The Royal Pharmaceutical Society (RPS) will create an inclusive workplace pledge for pharmacy, as part of a wider five-year strategy to improve inclusion and diversity (I&D) across the pharmacy sector.
The pledge will include guidance on how to speak up on I&D issues; I&D and workplace harassment policies; workplace adjustment policies — including physical access and adaptation — and practical tips for both employers and employees.
Paul Bennett, chief executive of the RPS, told The Pharmaceutical Journal that the pledge was about “making a clear statement by which an organisation will stand, and being really clear about what the aim is in terms of achieving a state of inclusivity, respecting diversity and embracing that within the organisation”.
“We’re asking all [pharmacy] organisations to think in a similar way to be really clear about what they stand for and to work with their own employees to make sure that they all strive for a diverse and inclusive workforce.”
The strategy, details of which were published by the Society on 22 June 2020, comes out of the Society’s pharmacy I&D programme, chaired by Asif Sadiq MBE, which launched in August 2019.
As part of that programme, a GB-wide workshop was held on 4 November 2019, and a survey ran from 8 August 2019 to 11 September 2019, which both fed into the strategy.
Work towards the strategy goals will be built around three priorities: creating a “culture of belonging”; championing inclusive and authentic leadership; and challenging barriers to I&D.
Within this will be the creation of a new Early Careers Advisory Group which will, the strategy document says, “integrate I&D into their work and raise the visibility of individuals with protected characteristics in the early stages of their pharmacy career”. As part of its aims, this group will work with the General Pharmaceutical Council (GPhC), British Pharmaceutical Students’ Association (BPSA), the UK Black Pharmacists Association (UKBPA) and the Pharmacy Schools Council (PhSC) to look at the disparity in registration assessment pass rates in black students, and “develop concrete plans to address them”.
The group will also “address systemic workplace inequalities and discrimination among our BAME [black, Asian and minority ethnic] community and lobby against these at a national policy level”.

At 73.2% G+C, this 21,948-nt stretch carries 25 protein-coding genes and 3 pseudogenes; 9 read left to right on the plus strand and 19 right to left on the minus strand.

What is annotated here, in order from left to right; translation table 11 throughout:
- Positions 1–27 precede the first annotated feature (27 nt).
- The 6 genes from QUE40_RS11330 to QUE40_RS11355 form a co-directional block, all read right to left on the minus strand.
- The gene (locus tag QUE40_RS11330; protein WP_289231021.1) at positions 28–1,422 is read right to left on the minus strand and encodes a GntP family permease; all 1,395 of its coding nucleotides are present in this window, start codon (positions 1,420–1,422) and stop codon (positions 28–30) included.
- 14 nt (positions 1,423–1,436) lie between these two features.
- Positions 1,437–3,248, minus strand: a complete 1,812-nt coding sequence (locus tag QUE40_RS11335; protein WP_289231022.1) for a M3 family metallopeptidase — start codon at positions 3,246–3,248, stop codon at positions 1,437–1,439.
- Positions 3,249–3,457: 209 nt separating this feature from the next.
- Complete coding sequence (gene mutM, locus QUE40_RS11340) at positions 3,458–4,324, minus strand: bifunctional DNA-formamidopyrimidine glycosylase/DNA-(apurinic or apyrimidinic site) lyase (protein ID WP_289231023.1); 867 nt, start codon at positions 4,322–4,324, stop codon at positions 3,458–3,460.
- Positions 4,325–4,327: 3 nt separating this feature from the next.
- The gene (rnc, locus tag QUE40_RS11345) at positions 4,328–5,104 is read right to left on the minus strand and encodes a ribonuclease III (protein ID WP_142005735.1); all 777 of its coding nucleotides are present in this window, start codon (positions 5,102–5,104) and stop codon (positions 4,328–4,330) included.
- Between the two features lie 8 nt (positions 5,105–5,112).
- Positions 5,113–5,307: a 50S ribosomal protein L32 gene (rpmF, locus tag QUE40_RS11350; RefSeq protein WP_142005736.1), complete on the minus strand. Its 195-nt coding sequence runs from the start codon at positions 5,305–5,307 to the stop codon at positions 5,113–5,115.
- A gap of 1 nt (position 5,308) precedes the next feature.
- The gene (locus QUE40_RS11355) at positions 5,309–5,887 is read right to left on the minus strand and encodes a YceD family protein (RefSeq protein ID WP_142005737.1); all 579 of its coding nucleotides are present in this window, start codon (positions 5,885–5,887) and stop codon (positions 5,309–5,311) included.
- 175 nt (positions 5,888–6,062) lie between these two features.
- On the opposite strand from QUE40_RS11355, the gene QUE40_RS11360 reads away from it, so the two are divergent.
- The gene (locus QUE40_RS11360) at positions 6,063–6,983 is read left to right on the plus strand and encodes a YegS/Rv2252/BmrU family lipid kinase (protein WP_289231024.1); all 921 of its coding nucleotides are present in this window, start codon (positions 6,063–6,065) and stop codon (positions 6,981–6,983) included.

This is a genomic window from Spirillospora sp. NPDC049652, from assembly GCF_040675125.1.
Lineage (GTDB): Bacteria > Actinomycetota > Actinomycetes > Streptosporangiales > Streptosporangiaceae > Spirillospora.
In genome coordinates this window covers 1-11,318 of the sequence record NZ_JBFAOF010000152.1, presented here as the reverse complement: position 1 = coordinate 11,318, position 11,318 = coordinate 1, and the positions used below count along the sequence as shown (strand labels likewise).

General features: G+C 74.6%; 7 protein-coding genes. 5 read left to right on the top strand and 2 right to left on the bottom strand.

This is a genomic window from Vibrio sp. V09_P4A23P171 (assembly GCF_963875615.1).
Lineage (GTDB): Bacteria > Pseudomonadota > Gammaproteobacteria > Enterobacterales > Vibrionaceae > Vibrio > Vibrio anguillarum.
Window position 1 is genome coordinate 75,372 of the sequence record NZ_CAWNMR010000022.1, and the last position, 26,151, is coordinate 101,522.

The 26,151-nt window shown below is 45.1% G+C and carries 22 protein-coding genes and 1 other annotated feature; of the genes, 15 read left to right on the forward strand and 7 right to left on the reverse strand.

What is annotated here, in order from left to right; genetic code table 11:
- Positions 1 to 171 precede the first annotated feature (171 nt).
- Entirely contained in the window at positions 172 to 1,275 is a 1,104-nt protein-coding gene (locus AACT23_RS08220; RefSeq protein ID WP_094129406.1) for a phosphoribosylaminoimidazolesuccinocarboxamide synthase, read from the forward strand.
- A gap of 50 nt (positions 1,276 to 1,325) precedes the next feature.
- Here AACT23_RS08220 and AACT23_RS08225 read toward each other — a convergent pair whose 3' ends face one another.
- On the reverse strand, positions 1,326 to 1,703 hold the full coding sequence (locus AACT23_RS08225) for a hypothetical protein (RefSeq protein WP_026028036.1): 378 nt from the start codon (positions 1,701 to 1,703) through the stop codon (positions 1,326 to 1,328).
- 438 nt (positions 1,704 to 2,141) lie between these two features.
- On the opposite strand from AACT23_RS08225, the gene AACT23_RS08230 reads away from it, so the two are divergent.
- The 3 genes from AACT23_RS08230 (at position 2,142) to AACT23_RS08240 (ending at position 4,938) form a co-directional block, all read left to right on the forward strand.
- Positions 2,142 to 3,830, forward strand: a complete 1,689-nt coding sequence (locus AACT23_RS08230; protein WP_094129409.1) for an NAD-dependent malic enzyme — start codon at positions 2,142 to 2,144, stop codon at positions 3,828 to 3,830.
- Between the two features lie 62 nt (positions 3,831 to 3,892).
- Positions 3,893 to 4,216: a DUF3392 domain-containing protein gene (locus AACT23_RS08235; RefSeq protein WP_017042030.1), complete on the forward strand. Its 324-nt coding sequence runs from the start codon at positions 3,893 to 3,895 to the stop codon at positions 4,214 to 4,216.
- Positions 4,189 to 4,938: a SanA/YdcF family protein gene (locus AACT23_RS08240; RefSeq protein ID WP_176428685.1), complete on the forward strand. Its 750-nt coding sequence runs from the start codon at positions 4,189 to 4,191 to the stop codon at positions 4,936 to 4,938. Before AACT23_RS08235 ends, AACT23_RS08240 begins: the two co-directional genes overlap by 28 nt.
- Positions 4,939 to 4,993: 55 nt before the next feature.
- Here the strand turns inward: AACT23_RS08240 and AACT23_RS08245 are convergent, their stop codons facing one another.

Elsy Gomez Campos, president of the UKBPA, said the association’s members “will be happy to collaborate with the RPS in future work or projects related to equality and inclusion”.
Other aims within the strategy include developing campaigns to raise awareness of barriers experienced by people with disabilities — hidden and visible, including mental health — and issues around pregnancy and maternity: both factors highlighted by respondents to the RPS survey. “Whether it be by accident rather than design, if discrimination occurs the organisation also loses out, as well as the individual”, said Bennett.
“So I think it’s important that that there is a real focus on this area, and I’m pleased that disability, age, and pregnancy and maternity status have come out strongly as areas for focus in our survey work: it’s clearly demonstrated these are important aspects as far as our members are concerned.”
Francesa Okosi, director of people at the GPhC, said: “This is a good start and we look forward to working in partnership with [the RPS] where appropriate to take forward our joint commitment to improving equality, diversity and inclusion in the pharmacy profession and for the wider public who access pharmacy services.”
Bennett told The Pharmaceutical Journal: “When you come across inequality and hear about difficult circumstances that I know colleagues can experience, and there’s an opportunity to do something about that, I think it’s beholden upon anybody in a position of influence to do their utmost to try and address discrimination and inequality wherever it presents itself.
“The whole issue has come under considerable focus recently with world events, which demonstrates that nobody can afford to be complacent. And complacency is the worst thing that could happen: you must not walk past something that’s wrong when you see it, and you must act when you do and you can.”